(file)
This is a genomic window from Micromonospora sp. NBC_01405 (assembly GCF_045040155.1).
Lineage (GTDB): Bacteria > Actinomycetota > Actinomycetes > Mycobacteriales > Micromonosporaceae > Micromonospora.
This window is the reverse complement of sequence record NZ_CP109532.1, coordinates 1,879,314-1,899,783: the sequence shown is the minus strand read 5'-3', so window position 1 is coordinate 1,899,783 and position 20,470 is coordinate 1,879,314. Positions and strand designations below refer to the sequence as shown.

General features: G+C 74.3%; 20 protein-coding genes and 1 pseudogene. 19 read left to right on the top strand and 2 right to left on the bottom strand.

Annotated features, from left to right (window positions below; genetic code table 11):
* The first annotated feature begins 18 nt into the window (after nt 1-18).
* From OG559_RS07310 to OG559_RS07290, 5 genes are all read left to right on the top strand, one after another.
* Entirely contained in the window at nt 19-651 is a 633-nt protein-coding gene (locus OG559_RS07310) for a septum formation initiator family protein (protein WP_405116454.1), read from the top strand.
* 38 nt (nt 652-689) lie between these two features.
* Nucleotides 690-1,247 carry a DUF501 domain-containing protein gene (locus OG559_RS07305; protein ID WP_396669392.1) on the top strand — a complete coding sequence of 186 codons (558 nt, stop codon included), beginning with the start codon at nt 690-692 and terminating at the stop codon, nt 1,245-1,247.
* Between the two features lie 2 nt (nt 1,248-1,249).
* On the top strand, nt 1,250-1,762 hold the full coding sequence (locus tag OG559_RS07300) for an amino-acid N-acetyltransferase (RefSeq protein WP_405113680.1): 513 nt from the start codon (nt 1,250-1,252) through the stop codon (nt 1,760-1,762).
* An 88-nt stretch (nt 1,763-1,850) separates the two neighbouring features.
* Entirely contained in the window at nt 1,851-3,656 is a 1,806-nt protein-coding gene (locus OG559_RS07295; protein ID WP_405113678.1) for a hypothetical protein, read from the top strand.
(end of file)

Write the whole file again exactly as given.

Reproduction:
This is a genomic window from Micromonospora sp. NBC_01405 (assembly GCF_045040155.1).
Lineage (GTDB): Bacteria > Actinomycetota > Actinomycetes > Mycobacteriales > Micromonosporaceae > Micromonospora.
This window is the reverse complement of sequence record NZ_CP109532.1, coordinates 1,879,314-1,899,783: the sequence shown is the minus strand read 5'-3', so window position 1 is coordinate 1,899,783 and position 20,470 is coordinate 1,879,314. Positions and strand designations below refer to the sequence as shown.

General features: G+C 74.3%; 20 protein-coding genes and 1 pseudogene. 19 read left to right on the top strand and 2 right to left on the bottom strand.

Annotated features, from left to right (window positions below; genetic code table 11):
* The first annotated feature begins 18 nt into the window (after nt 1-18).
* From OG559_RS07310 to OG559_RS07290, 5 genes are all read left to right on the top strand, one after another.
* Entirely contained in the window at nt 19-651 is a 633-nt protein-coding gene (locus OG559_RS07310) for a septum formation initiator family protein (protein WP_405116454.1), read from the top strand.
* 38 nt (nt 652-689) lie between these two features.
* Nucleotides 690-1,247 carry a DUF501 domain-containing protein gene (locus OG559_RS07305; protein ID WP_396669392.1) on the top strand — a complete coding sequence of 186 codons (558 nt, stop codon included), beginning with the start codon at nt 690-692 and terminating at the stop codon, nt 1,245-1,247.
* Between the two features lie 2 nt (nt 1,248-1,249).
* On the top strand, nt 1,250-1,762 hold the full coding sequence (locus tag OG559_RS07300) for an amino-acid N-acetyltransferase (RefSeq protein WP_405113680.1): 513 nt from the start codon (nt 1,250-1,252) through the stop codon (nt 1,760-1,762).
* An 88-nt stretch (nt 1,763-1,850) separates the two neighbouring features.
* Entirely contained in the window at nt 1,851-3,656 is a 1,806-nt protein-coding gene (locus OG559_RS07295; protein ID WP_405113678.1) for a hypothetical protein, read from the top strand.